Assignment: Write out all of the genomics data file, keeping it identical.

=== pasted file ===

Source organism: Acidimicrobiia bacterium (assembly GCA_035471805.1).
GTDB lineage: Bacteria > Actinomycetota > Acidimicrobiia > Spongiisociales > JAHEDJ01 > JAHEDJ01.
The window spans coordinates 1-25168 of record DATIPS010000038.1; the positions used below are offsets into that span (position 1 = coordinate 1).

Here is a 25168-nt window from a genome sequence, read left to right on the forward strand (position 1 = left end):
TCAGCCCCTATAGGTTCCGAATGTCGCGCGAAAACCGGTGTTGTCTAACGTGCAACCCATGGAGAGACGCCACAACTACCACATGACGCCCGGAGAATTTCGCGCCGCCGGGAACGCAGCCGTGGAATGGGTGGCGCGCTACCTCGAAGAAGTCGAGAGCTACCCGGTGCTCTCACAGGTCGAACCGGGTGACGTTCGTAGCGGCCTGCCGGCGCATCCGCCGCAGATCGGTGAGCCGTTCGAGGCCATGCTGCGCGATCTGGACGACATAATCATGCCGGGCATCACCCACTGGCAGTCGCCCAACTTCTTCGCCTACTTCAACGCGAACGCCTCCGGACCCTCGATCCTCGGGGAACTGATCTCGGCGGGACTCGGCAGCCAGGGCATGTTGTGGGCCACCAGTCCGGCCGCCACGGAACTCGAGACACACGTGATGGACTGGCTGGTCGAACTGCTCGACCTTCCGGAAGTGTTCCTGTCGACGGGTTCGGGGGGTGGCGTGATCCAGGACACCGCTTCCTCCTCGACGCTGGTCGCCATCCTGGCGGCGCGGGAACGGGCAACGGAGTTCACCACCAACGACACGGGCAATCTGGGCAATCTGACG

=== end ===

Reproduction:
Source organism: Acidimicrobiia bacterium (assembly GCA_035471805.1).
GTDB lineage: Bacteria > Actinomycetota > Acidimicrobiia > Spongiisociales > JAHEDJ01 > JAHEDJ01.
The window spans coordinates 1-25168 of record DATIPS010000038.1; the positions used below are offsets into that span (position 1 = coordinate 1).

Here is a 25168-nt window from a genome sequence, read left to right on the forward strand (position 1 = left end):
TCAGCCCCTATAGGTTCCGAATGTCGCGCGAAAACCGGTGTTGTCTAACGTGCAACCCATGGAGAGACGCCACAACTACCACATGACGCCCGGAGAATTTCGCGCCGCCGGGAACGCAGCCGTGGAATGGGTGGCGCGCTACCTCGAAGAAGTCGAGAGCTACCCGGTGCTCTCACAGGTCGAACCGGGTGACGTTCGTAGCGGCCTGCCGGCGCATCCGCCGCAGATCGGTGAGCCGTTCGAGGCCATGCTGCGCGATCTGGACGACATAATCATGCCGGGCATCACCCACTGGCAGTCGCCCAACTTCTTCGCCTACTTCAACGCGAACGCCTCCGGACCCTCGATCCTCGGGGAACTGATCTCGGCGGGACTCGGCAGCCAGGGCATGTTGTGGGCCACCAGTCCGGCCGCCACGGAACTCGAGACACACGTGATGGACTGGCTGGTCGAACTGCTCGACCTTCCGGAAGTGTTCCTGTCGACGGGTTCGGGGGGTGGCGTGATCCAGGACACCGCTTCCTCCTCGACGCTGGTCGCCATCCTGGCGGCGCGGGAACGGGCAACGGAGTTCACCACCAACGACACGGGCAATCTGGGCAATCTGACG